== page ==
Alvin Bragg refuses to testify before House on Trump trial until after July 11 sentencing, calls it 'detrimental' to 'fair administration of justice'

The letter stated that participating in such a public hearing would be "potentially detrimental" to "protecting the fair administration of justice" in the case.

Hannah Nightingale Washington DC

On Friday, Manhattan DA Alvin Bragg signaled that he would be willing to testify about his prosecution of Donald Trump in his falsified business records document, but not until after Trump is sentenced in July. 

Bragg’s general counsel Leslie Dubeck wrote in a letter to House Judiciary Chairman Jim Jordan on Friday that Bragg’s office is "committed to voluntary cooperation" after Jordan requested that Bragg testify before the Weaponization of the Government subcommittee on June 13. This comes after Trump was found guilty in late May on 34 felony counts of falsified business records brought forth by Bragg’s office. 

"That cooperation includes making the District Attorney available to provide testimony on behalf of the Office at an agreed-upon date, and evaluating the propriety of allowing an Assistant District Attorney to testify publicly about an active prosecution to which he is assigned," the letter, obtained by Politico, stated. 

"However, the proposed date that the Subcommittee selected without consulting the Office presents various scheduling conflicts. In addition, the Committee’s invitation has not made clear the scope of the proposed testimony; and trial court proceedings in People v. Trump are currently scheduled to continue through July 11, 2024."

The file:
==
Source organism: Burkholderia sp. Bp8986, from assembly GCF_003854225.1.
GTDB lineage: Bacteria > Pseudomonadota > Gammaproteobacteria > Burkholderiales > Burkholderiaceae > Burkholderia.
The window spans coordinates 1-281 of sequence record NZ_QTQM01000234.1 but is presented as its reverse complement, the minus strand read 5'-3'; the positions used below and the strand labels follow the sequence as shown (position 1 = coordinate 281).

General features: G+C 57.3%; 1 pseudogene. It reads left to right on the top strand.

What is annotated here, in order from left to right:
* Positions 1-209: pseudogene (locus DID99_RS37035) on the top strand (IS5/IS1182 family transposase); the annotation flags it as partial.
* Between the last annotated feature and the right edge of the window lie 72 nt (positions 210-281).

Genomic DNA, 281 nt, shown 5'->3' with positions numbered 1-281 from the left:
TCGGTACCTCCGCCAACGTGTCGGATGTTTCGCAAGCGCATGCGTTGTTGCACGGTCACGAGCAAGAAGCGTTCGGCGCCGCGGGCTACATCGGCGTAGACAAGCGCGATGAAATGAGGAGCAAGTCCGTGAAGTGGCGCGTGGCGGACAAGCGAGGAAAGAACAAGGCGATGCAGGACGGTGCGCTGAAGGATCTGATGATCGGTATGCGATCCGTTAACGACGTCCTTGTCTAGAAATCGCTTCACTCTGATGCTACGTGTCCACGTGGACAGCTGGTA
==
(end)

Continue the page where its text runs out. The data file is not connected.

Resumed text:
The letter added that participating in such a public hearing would be "potentially detrimental" to "protecting the fair administration of justice," adding that Bragg would be willing to testify at a hearing at a later date. 

Jordan has said that he was willing to subpoena Bragg if he refused to testify before the subcommittee, and questioned in an interview last week why Bragg would need to wait until after Trump’s sentencing. 

In a May 31 letter, Jordan wrote that Bragg was summoned to testify in front of the lawmakers for his involvement in engaging in "politically motivated prosecutions of federal officials, in particular the recent political prosecution of President Donald Trump by the Manhattan District Attorney's Office."  

Additionally, Jim Jordan penned a letter for Matthew Colangelo, a former top-ranking official in President Biden's DOJ and prosecutor in the Trump case. Bragg had previously stopped working on the probe into Trump with the Stormy Daniels case before Colangelo was hired at the Manhattan DA’s office in December 2022.  

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